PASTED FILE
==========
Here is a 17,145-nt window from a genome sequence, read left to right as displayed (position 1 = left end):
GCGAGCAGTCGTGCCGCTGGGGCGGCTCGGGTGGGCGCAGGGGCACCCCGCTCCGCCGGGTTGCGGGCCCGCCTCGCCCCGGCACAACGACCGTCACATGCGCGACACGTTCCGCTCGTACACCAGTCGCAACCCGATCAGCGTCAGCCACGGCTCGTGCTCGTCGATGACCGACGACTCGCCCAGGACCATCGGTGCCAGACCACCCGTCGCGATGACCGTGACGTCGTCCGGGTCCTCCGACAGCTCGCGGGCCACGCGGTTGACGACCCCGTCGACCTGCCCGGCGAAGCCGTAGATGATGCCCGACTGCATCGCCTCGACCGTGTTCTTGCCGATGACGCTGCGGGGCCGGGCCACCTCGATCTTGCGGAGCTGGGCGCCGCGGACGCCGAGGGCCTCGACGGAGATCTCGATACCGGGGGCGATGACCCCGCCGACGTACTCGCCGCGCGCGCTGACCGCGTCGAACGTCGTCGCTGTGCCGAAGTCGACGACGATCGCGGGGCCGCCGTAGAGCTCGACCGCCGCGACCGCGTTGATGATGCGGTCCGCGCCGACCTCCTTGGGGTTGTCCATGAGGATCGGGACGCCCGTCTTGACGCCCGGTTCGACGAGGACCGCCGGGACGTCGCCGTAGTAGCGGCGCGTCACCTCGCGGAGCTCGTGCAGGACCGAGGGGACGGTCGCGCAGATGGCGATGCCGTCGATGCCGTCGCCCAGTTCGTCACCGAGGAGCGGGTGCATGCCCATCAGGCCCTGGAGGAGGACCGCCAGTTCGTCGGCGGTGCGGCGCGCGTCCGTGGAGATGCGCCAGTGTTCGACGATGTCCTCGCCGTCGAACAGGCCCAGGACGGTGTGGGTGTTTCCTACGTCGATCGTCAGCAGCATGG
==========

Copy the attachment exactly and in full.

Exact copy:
Here is a 17,145-nt window from a genome sequence, read left to right as displayed (position 1 = left end):
GCGAGCAGTCGTGCCGCTGGGGCGGCTCGGGTGGGCGCAGGGGCACCCCGCTCCGCCGGGTTGCGGGCCCGCCTCGCCCCGGCACAACGACCGTCACATGCGCGACACGTTCCGCTCGTACACCAGTCGCAACCCGATCAGCGTCAGCCACGGCTCGTGCTCGTCGATGACCGACGACTCGCCCAGGACCATCGGTGCCAGACCACCCGTCGCGATGACCGTGACGTCGTCCGGGTCCTCCGACAGCTCGCGGGCCACGCGGTTGACGACCCCGTCGACCTGCCCGGCGAAGCCGTAGATGATGCCCGACTGCATCGCCTCGACCGTGTTCTTGCCGATGACGCTGCGGGGCCGGGCCACCTCGATCTTGCGGAGCTGGGCGCCGCGGACGCCGAGGGCCTCGACGGAGATCTCGATACCGGGGGCGATGACCCCGCCGACGTACTCGCCGCGCGCGCTGACCGCGTCGAACGTCGTCGCTGTGCCGAAGTCGACGACGATCGCGGGGCCGCCGTAGAGCTCGACCGCCGCGACCGCGTTGATGATGCGGTCCGCGCCGACCTCCTTGGGGTTGTCCATGAGGATCGGGACGCCCGTCTTGACGCCCGGTTCGACGAGGACCGCCGGGACGTCGCCGTAGTAGCGGCGCGTCACCTCGCGGAGCTCGTGCAGGACCGAGGGGACGGTCGCGCAGATGGCGATGCCGTCGATGCCGTCGCCCAGTTCGTCACCGAGGAGCGGGTGCATGCCCATCAGGCCCTGGAGGAGGACCGCCAGTTCGTCGGCGGTGCGGCGCGCGTCCGTGGAGATGCGCCAGTGTTCGACGATGTCCTCGCCGTCGAACAGGCCCAGGACGGTGTGGGTGTTTCCTACGTCGATCGTCAGCAGCATGG